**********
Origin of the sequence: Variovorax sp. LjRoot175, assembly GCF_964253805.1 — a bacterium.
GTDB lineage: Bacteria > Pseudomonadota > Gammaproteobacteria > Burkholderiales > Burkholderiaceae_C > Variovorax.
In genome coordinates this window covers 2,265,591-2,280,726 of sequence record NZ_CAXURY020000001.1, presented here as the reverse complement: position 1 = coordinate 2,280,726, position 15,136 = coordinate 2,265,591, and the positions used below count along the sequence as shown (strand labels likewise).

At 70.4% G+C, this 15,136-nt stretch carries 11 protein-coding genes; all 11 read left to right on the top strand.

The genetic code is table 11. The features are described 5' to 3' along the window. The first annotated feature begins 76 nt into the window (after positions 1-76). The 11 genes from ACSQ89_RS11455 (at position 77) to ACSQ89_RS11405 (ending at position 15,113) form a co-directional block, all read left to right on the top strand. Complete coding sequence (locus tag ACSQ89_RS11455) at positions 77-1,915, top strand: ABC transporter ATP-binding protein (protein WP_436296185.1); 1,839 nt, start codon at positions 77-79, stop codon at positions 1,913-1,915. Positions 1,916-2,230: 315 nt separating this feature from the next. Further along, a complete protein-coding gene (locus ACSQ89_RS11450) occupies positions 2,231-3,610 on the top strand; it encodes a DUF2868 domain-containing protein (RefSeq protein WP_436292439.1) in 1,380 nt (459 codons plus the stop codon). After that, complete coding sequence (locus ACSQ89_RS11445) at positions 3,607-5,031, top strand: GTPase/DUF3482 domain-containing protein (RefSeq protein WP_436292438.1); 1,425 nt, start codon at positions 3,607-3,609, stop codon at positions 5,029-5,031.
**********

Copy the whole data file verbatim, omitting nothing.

Origin of the sequence: Variovorax sp. LjRoot175, assembly GCF_964253805.1 — a bacterium.
GTDB lineage: Bacteria > Pseudomonadota > Gammaproteobacteria > Burkholderiales > Burkholderiaceae_C > Variovorax.
In genome coordinates this window covers 2,265,591-2,280,726 of sequence record NZ_CAXURY020000001.1, presented here as the reverse complement: position 1 = coordinate 2,280,726, position 15,136 = coordinate 2,265,591, and the positions used below count along the sequence as shown (strand labels likewise).

At 70.4% G+C, this 15,136-nt stretch carries 11 protein-coding genes; all 11 read left to right on the top strand.

The genetic code is table 11. The features are described 5' to 3' along the window. The first annotated feature begins 76 nt into the window (after positions 1-76). The 11 genes from ACSQ89_RS11455 (at position 77) to ACSQ89_RS11405 (ending at position 15,113) form a co-directional block, all read left to right on the top strand. Complete coding sequence (locus tag ACSQ89_RS11455) at positions 77-1,915, top strand: ABC transporter ATP-binding protein (protein WP_436296185.1); 1,839 nt, start codon at positions 77-79, stop codon at positions 1,913-1,915. Positions 1,916-2,230: 315 nt separating this feature from the next. Further along, a complete protein-coding gene (locus ACSQ89_RS11450) occupies positions 2,231-3,610 on the top strand; it encodes a DUF2868 domain-containing protein (RefSeq protein WP_436292439.1) in 1,380 nt (459 codons plus the stop codon). After that, complete coding sequence (locus ACSQ89_RS11445) at positions 3,607-5,031, top strand: GTPase/DUF3482 domain-containing protein (RefSeq protein WP_436292438.1); 1,425 nt, start codon at positions 3,607-3,609, stop codon at positions 5,029-5,031.